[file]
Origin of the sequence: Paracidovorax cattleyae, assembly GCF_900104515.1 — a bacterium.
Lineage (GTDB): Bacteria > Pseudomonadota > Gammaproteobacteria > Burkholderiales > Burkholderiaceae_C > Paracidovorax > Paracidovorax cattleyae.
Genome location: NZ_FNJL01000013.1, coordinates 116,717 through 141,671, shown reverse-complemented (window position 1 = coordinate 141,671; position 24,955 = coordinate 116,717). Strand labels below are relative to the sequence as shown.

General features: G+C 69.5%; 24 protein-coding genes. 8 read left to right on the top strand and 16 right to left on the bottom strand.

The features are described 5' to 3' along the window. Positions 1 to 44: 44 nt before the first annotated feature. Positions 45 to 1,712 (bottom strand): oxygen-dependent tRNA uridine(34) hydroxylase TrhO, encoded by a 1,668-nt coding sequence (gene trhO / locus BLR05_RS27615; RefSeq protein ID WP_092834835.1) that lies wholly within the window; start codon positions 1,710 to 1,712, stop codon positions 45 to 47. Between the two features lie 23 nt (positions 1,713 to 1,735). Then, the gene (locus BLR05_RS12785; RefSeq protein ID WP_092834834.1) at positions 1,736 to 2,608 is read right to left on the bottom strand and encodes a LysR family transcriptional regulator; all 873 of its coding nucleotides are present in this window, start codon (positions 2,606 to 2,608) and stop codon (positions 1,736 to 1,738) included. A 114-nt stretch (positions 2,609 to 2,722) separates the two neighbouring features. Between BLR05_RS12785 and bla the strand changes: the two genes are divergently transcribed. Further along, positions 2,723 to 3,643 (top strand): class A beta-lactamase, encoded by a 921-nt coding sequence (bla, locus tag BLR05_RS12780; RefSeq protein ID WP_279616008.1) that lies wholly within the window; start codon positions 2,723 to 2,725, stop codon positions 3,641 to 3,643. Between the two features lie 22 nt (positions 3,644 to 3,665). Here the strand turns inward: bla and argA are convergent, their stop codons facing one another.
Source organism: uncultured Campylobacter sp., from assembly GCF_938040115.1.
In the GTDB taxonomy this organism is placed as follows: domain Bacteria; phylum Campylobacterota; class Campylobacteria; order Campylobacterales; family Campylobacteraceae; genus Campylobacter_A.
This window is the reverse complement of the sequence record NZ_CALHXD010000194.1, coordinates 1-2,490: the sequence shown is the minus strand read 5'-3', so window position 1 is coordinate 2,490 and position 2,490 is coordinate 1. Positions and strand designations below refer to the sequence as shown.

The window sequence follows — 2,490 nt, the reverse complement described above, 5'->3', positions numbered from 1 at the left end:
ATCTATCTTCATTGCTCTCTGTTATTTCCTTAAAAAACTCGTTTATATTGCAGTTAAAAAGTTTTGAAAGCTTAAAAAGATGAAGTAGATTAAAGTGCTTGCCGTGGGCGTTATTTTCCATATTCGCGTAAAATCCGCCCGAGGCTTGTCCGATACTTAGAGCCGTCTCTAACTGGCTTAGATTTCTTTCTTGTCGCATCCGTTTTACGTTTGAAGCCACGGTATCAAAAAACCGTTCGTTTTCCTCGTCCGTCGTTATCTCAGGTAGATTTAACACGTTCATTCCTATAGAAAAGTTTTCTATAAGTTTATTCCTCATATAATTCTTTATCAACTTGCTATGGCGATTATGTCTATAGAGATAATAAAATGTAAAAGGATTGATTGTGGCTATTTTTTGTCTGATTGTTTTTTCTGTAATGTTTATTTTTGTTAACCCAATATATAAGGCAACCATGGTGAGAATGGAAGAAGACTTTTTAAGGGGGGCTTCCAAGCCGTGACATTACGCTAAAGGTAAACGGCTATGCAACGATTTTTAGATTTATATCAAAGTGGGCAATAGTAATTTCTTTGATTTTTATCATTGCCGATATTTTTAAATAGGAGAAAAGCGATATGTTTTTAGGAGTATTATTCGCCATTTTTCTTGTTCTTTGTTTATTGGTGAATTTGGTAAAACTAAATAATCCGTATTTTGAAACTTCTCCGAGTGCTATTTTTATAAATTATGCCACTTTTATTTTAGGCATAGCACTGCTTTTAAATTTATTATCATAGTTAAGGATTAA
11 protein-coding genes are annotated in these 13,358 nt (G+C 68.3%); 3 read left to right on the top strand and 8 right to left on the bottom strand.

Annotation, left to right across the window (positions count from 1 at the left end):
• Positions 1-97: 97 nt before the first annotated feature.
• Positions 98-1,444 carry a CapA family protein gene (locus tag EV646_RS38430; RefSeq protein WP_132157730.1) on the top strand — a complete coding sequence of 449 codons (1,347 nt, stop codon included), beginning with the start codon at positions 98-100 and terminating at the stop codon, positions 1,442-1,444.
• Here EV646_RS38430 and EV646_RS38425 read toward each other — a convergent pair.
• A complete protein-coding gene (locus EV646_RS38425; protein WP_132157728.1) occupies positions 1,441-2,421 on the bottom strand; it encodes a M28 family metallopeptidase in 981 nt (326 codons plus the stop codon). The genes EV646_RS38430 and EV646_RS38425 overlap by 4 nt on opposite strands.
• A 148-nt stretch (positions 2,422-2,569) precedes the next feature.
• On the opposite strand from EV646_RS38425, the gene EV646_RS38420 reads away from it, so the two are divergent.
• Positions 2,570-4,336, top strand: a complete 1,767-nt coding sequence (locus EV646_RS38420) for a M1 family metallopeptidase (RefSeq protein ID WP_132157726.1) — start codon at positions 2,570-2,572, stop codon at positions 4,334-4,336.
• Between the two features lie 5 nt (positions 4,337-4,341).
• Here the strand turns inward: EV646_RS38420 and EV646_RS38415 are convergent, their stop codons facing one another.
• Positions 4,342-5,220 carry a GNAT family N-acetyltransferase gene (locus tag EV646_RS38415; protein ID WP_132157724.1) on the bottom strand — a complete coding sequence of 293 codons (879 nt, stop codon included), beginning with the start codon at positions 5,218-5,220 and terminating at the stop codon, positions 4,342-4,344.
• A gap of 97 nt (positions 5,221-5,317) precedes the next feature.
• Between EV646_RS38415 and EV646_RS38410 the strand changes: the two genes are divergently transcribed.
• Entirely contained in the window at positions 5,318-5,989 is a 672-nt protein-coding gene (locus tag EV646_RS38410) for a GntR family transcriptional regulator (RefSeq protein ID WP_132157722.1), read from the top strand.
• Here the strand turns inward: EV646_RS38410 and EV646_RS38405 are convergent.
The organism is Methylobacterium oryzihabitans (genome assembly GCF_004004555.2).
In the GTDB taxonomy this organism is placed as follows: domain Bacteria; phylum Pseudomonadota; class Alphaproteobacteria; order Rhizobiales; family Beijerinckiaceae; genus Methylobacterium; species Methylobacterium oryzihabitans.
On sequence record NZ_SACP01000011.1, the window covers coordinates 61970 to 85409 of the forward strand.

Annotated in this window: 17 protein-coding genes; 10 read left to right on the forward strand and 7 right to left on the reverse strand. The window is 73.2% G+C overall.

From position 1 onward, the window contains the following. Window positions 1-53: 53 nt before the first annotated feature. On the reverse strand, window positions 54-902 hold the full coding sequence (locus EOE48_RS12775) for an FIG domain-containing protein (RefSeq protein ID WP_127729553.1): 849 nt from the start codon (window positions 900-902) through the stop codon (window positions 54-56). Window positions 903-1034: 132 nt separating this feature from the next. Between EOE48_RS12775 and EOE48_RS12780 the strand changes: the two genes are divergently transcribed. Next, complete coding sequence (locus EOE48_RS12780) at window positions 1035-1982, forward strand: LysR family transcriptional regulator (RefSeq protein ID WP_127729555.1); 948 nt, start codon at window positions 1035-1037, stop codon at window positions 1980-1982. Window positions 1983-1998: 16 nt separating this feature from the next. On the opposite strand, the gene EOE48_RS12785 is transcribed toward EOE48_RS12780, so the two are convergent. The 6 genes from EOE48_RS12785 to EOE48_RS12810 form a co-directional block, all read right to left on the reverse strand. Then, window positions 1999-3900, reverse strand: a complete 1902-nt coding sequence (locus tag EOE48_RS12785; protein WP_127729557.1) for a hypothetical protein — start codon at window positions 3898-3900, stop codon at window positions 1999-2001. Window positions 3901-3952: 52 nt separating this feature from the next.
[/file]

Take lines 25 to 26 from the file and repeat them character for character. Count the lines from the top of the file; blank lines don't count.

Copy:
• Entirely contained in the window at positions 5,318-5,989 is a 672-nt protein-coding gene (locus tag EV646_RS38410) for a GntR family transcriptional regulator (RefSeq protein ID WP_132157722.1), read from the top strand.
• Here the strand turns inward: EV646_RS38410 and EV646_RS38405 are convergent.